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Maya Plisetskaya - Rest in Peace


 She was the greatest ballerina of her day and rubbed shoulders with the Kennedys and Hollywood stars.But it seems She was the greatest ballerina of her day and rubbed shoulders with the Kennedys and Hollywood stars.But it seems Maya Plisetskaya, a former principal dancer at the Bolshoi who died on Saturday aged 89, led a life more akin to the plot of a Cold War spy novel.

Recently released Soviet files suggest she was having a passionate affair with a senior diplomat at the British Embassy in Moscow and was suspected of spying for the West as a result.

It meant that for years the Communists prevented her from touring abroad.

Maya Plisetskaya was the greatest ballerina of her day, but her life was more akin to the plot of a Cold War spy novel

Before her death she had innocently claimed she was banned from leaving Russia over fears she might seek asylum abroad because of her Jewish background and disdain for communism.

Indeed she apparently remained loyal to her home country, and when her travel ban was lifted in 1959, she didn't defect like other stars of the day such as Rudolf Nureyev. 

But it seems the Soviets were one step ahead of her and suspected double-dealing all along.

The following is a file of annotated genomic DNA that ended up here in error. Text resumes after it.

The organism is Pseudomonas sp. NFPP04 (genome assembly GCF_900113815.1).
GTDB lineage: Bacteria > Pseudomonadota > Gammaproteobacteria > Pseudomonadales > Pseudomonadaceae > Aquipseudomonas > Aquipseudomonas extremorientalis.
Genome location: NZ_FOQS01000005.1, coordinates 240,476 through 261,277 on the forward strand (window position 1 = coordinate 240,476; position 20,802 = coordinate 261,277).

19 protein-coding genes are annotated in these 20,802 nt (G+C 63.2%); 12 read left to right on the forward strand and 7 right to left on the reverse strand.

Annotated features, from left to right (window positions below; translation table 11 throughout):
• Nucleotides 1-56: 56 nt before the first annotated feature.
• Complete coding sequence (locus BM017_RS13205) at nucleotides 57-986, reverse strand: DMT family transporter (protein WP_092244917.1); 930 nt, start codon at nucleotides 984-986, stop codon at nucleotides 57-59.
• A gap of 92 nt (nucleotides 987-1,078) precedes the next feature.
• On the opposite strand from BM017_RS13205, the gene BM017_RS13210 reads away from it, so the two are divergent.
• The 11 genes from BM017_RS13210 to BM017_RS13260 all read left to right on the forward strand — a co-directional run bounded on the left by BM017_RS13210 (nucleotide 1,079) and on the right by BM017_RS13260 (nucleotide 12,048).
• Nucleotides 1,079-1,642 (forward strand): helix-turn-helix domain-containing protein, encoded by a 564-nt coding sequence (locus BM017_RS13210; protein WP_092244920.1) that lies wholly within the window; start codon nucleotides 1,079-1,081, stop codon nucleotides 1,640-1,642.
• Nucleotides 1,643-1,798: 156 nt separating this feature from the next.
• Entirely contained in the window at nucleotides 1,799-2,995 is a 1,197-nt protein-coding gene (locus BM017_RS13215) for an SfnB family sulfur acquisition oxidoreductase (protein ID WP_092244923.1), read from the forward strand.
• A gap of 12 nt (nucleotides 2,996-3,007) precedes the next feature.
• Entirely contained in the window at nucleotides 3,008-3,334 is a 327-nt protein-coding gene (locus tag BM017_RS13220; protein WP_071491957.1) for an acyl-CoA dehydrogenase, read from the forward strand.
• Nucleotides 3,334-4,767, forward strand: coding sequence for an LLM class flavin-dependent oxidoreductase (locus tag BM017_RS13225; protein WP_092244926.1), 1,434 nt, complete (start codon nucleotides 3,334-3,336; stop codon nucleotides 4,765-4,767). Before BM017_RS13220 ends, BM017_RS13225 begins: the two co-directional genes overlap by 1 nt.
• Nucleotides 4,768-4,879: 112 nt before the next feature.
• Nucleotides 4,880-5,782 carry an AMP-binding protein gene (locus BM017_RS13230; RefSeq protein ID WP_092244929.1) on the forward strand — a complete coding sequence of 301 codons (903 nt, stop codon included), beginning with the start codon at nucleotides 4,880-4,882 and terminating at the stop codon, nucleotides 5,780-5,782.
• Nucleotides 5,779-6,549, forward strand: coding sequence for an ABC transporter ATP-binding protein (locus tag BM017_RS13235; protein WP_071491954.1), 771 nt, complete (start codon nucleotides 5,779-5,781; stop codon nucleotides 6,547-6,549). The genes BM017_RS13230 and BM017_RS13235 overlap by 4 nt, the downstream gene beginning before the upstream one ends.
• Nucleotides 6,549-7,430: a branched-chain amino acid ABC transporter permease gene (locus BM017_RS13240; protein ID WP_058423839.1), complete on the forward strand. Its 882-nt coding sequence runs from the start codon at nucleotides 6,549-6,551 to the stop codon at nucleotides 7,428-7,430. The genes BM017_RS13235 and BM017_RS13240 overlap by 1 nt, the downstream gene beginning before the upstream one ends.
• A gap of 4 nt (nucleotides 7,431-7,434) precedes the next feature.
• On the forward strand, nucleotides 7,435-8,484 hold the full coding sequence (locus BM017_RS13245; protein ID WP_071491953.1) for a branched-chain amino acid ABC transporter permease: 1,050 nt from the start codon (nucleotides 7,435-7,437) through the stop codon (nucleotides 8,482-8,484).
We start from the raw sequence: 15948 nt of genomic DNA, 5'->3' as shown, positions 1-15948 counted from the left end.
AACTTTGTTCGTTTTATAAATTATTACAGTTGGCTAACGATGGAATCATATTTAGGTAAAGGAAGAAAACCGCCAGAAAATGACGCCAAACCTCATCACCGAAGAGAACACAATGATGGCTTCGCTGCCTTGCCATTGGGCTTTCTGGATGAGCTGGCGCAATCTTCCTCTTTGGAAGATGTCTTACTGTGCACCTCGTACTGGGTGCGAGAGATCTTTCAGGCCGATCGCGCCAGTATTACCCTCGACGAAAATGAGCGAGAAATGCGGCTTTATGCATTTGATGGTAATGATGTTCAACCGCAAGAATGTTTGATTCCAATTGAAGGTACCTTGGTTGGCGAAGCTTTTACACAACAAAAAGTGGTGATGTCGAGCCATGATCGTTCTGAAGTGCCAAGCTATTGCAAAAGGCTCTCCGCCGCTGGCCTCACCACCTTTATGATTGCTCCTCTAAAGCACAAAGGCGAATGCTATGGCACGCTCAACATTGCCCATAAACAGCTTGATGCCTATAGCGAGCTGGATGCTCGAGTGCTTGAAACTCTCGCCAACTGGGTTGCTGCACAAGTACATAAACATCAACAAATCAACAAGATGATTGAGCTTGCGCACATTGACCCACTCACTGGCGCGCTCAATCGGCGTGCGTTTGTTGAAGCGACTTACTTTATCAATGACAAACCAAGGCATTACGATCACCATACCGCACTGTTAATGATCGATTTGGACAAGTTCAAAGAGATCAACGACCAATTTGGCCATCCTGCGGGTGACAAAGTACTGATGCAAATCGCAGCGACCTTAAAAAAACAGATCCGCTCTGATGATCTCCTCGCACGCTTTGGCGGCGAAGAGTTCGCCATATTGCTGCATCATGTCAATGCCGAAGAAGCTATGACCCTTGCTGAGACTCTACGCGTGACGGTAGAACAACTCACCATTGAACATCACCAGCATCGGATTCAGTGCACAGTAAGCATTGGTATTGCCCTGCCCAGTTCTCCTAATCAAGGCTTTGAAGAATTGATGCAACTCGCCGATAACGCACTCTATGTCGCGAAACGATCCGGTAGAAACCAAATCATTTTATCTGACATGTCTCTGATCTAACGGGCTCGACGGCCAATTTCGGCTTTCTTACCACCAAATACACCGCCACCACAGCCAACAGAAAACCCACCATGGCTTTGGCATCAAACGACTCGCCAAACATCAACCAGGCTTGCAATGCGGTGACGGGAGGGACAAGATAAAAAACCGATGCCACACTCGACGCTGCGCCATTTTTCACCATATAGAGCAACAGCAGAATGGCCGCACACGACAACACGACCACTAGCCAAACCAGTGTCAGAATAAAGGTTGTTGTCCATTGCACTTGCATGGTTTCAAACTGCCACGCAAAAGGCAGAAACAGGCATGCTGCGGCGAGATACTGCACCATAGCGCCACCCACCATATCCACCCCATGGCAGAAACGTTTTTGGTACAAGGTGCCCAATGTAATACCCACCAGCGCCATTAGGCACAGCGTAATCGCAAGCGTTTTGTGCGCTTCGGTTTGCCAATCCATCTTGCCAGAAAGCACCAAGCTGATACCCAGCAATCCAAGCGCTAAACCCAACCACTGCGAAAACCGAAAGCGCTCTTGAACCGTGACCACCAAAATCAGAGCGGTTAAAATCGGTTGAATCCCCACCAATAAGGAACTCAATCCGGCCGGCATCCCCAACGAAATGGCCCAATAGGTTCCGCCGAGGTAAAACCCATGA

In the mid-1950s, KGB agents reported she was in a sexual relationship with John Morgan, the Embassy's second secretary who would later become Ambassador to South Korea and Poland.

In a report, they described Mr Morgan picking her up in a 'big limo' and taking her to a forest where they witnessed the couple having 'amorous fun'. 

They concluded: 'Plisetskaya is believed to be a British spy.'

The claims are contained in the Mitrokhin Archive, a collection of secret Soviet documents held by Churchill College, Cambridge, that were made public for the first time last summer. 

In her 2001 autobiography, I, Maya Plisetskaya, the dancer admitted only to a chaste friendship with dashing Morgan. 

She recalled meeting the 'fair-haired, handsome young man' at a reception in Moscow where he declared himself to be a fan and begged her for tickets to her next performance. She agreed and he sent flowers to her dressing room.

She claimed they met only on two other occasions and someone else was always present.

These meetings, she wrote, led to scenes 'out of a spy thriller', adding: 'A KGB car dogged my every step, 24 hours a day.' But she went on to claim they were wrong to suspect her of having an affair or of being 'the new Mata Hari'.

Sir John died three years ago aged 83. His first wife Fionn, stepdaughter of James Bond author Ian Fleming, confirmed she knew of the affair which happened long before they married in 1961.

Miss Plisetskaya joined the Bolshoi in 1943 aged 18, and became prima ballerina in 1960. She performed for John F Kennedy in the White House in 1962 and became friends with film stars including Ingrid Bergman, Natalie Wood and Warren Beatty.